In this study, the planar dimensions of the numerically simulated sample are the same as those of the sandstone sample used in the laboratory tests. As shown in ^{2D} code applied the stress by moving walls or particles, and the stress-controlled mode was difficult to implement. Thus, the normal and shear stresses were applied in the displacement-controlled mode with a constant displacement loading and unloading rate of 0.01 m/s. This loading rate is low enough for a rock static loading simulation using the PFC^{2D} code [

There are no macro-parameters that reflect the mechanical characteristics of the rock material. It is essential to establish a correlation between the micro-parameters in the PFC^{2D} code and the experimental macro-parameters of the tested sandstone sample. A parameter calibration should be performed for the micro-parameter selection. According to Huang et al. [

Micro parameter | Value |
---|---|

Parallel bond tensile strength (MPa) | 6.4 |

Parallel bond cohesion (MPa) | 7.1 |

Parallel bond friction angle ( |
46 |

Ratio of normal to shear stiffness of the parallel bond | 1.5 |

Particle friction coefficient | 0.75 |

In addition, the normal displacement during the unloading process decreases faster than during the loading of the shear stress. The growth of the shear displacement leads to shear dilatancy deformation in the direct shear test due to crack propagation and frictional sliding along the sloping micro-failure surfaces inside the rock. Thus, it is guaranteed that shear dilatancy deformation will occur during the unloading of the normal stress due to the gradual increase in the shear displacement. Furthermore, the release of the elastic deformation in the normal direction occurs because of the decrease in the normal stress. Therefore, the decrease in the normal displacement consists of shear dilatancy deformation and elastic deformation release.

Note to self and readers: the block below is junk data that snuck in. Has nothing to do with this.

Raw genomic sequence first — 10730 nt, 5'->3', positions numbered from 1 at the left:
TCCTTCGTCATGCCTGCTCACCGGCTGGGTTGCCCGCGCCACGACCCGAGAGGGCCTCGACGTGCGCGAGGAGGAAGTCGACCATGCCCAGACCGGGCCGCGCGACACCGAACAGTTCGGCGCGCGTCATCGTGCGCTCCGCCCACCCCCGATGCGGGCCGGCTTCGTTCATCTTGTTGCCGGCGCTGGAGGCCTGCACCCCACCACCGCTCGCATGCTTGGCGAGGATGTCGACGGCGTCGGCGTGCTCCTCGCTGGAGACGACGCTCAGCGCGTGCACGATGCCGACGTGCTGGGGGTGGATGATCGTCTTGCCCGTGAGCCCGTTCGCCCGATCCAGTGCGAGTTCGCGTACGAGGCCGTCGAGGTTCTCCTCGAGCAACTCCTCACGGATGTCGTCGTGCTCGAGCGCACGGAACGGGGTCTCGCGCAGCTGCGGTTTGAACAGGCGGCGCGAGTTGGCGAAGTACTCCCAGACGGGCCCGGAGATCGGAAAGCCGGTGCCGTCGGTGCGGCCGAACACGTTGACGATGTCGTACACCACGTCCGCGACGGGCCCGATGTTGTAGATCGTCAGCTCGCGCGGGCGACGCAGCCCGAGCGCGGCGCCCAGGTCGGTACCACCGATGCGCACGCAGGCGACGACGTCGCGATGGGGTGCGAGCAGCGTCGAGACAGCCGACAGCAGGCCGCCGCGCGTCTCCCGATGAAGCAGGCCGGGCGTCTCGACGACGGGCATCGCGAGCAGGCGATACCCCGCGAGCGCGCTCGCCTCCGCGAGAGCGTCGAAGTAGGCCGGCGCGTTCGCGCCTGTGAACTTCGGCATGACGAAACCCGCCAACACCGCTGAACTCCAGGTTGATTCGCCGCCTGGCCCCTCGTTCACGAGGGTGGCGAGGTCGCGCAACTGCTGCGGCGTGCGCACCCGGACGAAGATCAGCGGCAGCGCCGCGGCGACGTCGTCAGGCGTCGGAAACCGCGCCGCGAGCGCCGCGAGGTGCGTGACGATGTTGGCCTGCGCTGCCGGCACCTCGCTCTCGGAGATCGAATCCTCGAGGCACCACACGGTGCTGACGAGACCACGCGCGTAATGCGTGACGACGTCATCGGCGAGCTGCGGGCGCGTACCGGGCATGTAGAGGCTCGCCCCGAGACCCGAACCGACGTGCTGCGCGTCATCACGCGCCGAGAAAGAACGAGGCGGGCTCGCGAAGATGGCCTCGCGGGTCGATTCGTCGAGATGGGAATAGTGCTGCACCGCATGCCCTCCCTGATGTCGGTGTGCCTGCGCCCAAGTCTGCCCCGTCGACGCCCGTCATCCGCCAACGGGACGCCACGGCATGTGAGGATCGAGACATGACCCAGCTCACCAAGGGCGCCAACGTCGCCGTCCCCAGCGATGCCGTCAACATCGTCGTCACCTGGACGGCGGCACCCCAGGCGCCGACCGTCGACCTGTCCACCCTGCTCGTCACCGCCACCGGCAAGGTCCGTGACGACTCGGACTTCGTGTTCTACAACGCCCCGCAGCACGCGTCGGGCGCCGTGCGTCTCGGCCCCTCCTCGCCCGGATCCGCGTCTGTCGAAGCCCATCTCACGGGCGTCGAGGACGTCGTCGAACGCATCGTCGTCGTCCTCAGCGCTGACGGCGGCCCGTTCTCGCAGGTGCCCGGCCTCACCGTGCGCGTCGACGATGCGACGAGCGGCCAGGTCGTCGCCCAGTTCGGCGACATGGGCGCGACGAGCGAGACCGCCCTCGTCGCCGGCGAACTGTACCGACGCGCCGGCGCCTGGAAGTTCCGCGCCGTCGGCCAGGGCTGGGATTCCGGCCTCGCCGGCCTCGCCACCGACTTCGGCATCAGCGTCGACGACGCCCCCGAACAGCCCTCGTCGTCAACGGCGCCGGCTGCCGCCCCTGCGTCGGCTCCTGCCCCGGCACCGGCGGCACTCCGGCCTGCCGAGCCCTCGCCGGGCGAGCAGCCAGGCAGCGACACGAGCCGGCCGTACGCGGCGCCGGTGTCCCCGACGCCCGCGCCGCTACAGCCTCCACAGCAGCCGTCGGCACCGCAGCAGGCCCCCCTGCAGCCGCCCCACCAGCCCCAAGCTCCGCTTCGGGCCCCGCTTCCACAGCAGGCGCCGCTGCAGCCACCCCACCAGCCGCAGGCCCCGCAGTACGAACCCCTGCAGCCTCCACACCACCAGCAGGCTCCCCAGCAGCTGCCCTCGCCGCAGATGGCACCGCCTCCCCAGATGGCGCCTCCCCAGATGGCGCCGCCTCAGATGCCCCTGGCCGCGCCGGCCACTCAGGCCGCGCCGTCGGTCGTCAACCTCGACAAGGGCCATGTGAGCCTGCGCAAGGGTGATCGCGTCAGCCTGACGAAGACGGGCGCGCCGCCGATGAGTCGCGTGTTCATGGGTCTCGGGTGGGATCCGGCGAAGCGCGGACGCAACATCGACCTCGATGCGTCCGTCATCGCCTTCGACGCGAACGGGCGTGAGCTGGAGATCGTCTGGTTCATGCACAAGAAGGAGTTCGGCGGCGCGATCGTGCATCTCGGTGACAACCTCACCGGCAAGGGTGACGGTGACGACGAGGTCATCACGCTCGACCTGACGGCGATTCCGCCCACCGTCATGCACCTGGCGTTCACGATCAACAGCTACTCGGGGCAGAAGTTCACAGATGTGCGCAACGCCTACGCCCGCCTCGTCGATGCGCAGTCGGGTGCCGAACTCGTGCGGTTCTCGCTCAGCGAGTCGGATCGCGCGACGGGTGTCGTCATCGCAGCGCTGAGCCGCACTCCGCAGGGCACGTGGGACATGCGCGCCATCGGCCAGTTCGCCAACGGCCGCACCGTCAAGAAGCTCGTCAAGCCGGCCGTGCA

The M–C and Hoek–Brown (H–B) criteria are commonly used to describe the change in shear strength of rocks. The tensile strength of a rock is necessary in the H–B criterion. In addition, according to the experimental results from Huang et al. [

The root-mean-square error (RMSE) of which is 0.83 MPa. The internal friction angle and the cohesion are

In the DSTUNS, at the moment when the sample fails, the failure shear stress (

where

Test | INS (MPa) | Cohesion (MPa) | Internal friction angle ( |
---|---|---|---|

DSTUNS | 20 | 8.43 | 36.46 |

25 | 7.87 | 37.06 | |

30 | 6.94 | 37.48 | |

35 | 6.25 | 38.88 | |

40 | 4.42 | 38.90 | |

DSTCNS | 11.22 | 35.90 |

According to the above analysis, the failure normal stress

where

Since the RMSE of 0.58 MPa is small enough,

In the laboratory tests under unloading normal stress, surface spalling occurred around the shear plane on all of the samples (

_{d}_{d}

In the DSTUNS, the dissipated energy _{d}_{d}_{e}

The total energy changes in two different manners in the DSTCNS and DSTUNS. This is mainly due to the different failure patterns. As shown in

As shown in _{d}

As shown in

Thus, the dissipated energy ratio in the DSTUNS can be rewritten as